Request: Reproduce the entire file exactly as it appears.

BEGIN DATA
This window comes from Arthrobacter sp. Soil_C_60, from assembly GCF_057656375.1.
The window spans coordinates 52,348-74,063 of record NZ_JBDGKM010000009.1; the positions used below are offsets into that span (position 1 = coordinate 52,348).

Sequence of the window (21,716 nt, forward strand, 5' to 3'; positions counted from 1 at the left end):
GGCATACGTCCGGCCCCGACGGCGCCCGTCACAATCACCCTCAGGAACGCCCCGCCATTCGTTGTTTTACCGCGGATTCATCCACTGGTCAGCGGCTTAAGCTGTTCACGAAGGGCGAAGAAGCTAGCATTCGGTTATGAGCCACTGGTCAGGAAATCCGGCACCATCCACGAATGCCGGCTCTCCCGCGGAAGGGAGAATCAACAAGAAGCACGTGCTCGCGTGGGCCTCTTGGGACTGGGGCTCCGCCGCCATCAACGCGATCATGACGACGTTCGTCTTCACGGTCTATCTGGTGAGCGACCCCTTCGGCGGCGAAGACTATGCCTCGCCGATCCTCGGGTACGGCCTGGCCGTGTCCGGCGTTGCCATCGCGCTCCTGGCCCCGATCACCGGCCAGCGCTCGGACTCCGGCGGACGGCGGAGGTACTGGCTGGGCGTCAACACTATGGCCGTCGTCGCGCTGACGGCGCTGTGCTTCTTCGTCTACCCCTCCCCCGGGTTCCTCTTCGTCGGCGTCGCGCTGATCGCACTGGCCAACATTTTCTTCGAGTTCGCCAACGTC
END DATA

This window comes from Arthrobacter sp. Soil_C_60, from assembly GCF_057656375.1.
The window spans coordinates 52,348-74,063 of record NZ_JBDGKM010000009.1; the positions used below are offsets into that span (position 1 = coordinate 52,348).

Sequence of the window (21,716 nt, forward strand, 5' to 3'; positions counted from 1 at the left end):
GGCATACGTCCGGCCCCGACGGCGCCCGTCACAATCACCCTCAGGAACGCCCCGCCATTCGTTGTTTTACCGCGGATTCATCCACTGGTCAGCGGCTTAAGCTGTTCACGAAGGGCGAAGAAGCTAGCATTCGGTTATGAGCCACTGGTCAGGAAATCCGGCACCATCCACGAATGCCGGCTCTCCCGCGGAAGGGAGAATCAACAAGAAGCACGTGCTCGCGTGGGCCTCTTGGGACTGGGGCTCCGCCGCCATCAACGCGATCATGACGACGTTCGTCTTCACGGTCTATCTGGTGAGCGACCCCTTCGGCGGCGAAGACTATGCCTCGCCGATCCTCGGGTACGGCCTGGCCGTGTCCGGCGTTGCCATCGCGCTCCTGGCCCCGATCACCGGCCAGCGCTCGGACTCCGGCGGACGGCGGAGGTACTGGCTGGGCGTCAACACTATGGCCGTCGTCGCGCTGACGGCGCTGTGCTTCTTCGTCTACCCCTCCCCCGGGTTCCTCTTCGTCGGCGTCGCGCTGATCGCACTGGCCAACATTTTCTTCGAGTTCGCCAACGTC